Ever since the U.S. Justice Department announced last year that they were allowing Native American tribes to grow and sell cannabis on reservation lands, several tribes have taken a crack at legalization, with varied results.
Now the Confederated Tribes of Warm Springs in Oregon have voted to allow marijuana growing on their reservation; the cannabis itself will be sold at tribe-owned stores throughout the state.
“Our main purpose is to create jobs on the reservation and produce revenue for the tribes,” said Don Sampson, a member of the tribes’ economic development corporation. “We think we will have a model other tribes will look to as they investigate this business and industry.”
According to officials, over 80% of tribe members who voted last week approved of the plan to build a 36,000-square-foot greenhouse on the reservation. Officials hope the greenhouse will create more than 80 jobs and some $26 million in sales for the tribe-owned retail shops in Oregon.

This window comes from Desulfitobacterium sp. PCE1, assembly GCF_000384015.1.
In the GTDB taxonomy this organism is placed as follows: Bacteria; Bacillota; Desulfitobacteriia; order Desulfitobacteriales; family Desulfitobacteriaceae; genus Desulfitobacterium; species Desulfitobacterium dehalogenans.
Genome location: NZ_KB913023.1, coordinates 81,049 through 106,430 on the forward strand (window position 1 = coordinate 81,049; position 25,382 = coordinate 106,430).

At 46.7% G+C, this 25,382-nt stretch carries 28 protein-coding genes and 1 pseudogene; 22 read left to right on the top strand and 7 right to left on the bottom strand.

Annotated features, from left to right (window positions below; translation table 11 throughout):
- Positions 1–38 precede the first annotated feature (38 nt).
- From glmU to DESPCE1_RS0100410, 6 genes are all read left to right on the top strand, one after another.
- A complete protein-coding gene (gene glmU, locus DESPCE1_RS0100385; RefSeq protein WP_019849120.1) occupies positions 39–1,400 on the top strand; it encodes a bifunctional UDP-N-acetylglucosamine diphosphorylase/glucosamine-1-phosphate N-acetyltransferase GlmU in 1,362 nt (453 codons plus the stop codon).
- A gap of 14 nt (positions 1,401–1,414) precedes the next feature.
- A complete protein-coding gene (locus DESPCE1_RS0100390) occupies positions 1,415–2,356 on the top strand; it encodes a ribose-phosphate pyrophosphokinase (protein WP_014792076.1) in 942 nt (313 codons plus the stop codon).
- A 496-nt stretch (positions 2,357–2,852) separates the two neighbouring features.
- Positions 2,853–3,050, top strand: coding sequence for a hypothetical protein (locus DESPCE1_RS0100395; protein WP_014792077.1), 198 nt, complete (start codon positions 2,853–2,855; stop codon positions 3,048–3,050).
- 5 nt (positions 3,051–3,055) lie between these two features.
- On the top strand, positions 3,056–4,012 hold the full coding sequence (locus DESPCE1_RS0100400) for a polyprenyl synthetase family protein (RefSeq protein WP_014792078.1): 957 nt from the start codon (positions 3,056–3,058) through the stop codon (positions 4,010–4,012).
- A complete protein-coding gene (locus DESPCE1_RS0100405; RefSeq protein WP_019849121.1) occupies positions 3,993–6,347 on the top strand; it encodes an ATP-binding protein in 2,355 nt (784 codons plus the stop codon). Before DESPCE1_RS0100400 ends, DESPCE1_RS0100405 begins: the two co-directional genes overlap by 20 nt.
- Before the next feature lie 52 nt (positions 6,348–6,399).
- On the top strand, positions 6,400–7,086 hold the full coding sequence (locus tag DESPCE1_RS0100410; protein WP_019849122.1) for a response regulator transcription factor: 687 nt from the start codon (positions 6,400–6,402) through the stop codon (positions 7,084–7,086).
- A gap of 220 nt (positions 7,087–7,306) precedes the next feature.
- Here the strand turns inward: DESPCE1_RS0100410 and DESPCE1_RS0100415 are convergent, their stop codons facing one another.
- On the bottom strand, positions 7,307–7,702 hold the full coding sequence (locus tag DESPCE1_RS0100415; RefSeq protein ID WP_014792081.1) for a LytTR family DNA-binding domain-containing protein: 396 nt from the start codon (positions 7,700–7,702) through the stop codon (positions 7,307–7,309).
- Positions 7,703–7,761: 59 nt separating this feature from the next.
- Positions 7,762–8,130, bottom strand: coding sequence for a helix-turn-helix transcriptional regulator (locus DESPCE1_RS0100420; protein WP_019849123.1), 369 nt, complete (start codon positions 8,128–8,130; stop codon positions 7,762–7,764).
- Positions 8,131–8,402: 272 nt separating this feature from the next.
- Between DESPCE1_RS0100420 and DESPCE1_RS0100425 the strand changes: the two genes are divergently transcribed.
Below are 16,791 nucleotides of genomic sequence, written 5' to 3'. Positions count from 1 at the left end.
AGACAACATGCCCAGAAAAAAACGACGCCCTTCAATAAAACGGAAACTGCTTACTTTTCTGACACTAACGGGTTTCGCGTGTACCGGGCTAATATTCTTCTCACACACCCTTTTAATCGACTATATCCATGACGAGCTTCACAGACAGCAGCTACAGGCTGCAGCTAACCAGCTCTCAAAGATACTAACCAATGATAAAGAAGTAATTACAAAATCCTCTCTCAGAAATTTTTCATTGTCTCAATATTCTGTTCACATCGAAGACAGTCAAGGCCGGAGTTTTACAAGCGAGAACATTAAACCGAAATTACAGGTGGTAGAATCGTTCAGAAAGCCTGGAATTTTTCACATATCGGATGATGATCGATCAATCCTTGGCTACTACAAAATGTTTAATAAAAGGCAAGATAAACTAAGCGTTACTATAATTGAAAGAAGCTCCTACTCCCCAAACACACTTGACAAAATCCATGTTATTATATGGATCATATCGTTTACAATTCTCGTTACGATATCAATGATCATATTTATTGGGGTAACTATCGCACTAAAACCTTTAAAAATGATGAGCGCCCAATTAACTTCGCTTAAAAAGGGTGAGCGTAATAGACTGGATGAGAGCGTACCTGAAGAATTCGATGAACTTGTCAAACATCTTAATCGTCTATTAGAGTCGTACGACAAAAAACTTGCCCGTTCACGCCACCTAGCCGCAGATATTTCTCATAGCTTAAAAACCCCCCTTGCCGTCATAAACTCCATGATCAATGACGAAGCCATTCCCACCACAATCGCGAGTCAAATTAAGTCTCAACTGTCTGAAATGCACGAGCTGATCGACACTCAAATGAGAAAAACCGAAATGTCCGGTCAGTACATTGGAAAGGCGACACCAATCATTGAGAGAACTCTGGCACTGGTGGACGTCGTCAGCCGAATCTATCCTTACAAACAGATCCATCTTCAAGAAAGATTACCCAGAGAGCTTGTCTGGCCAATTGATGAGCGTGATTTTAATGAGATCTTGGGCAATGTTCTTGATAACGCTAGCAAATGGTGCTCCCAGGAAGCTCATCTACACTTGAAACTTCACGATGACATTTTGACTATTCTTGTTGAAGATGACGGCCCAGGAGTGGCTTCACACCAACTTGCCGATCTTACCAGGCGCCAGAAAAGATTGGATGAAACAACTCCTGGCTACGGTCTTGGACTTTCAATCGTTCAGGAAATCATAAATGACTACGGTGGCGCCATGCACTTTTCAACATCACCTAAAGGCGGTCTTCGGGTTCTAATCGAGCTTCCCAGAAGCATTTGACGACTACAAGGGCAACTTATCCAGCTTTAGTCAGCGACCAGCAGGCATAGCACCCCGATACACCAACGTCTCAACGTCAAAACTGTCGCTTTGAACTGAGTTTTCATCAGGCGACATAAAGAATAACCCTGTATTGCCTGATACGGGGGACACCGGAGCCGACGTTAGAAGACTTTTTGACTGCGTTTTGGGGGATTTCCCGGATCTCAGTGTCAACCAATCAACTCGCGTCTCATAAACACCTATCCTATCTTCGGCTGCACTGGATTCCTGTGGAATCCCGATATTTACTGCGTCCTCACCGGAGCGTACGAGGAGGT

If you’re looking for economic activity, cannabis is a no-brainer. The demand is already there, it just needs a legal supply. It’s not like trying to build a new industry with a new product; most people know what cannabis is, and a lot of people are already willing to pay money to purchase it.
The debate goes on as to whether it’s fair that Native Americans were given an opportunity that most other U.S. citizens are not. Many would say we owe them something; of course, the same logic can be applied to African Americans as well. Why can’t they grow weed legally if Native Americans can? After all, did not both races get totally screwed by the U.S. government?
In the end, I like to think of it this way: wherever legalization happens is a good thing. More freedom is a good thing. If you can get it, take advantage of it.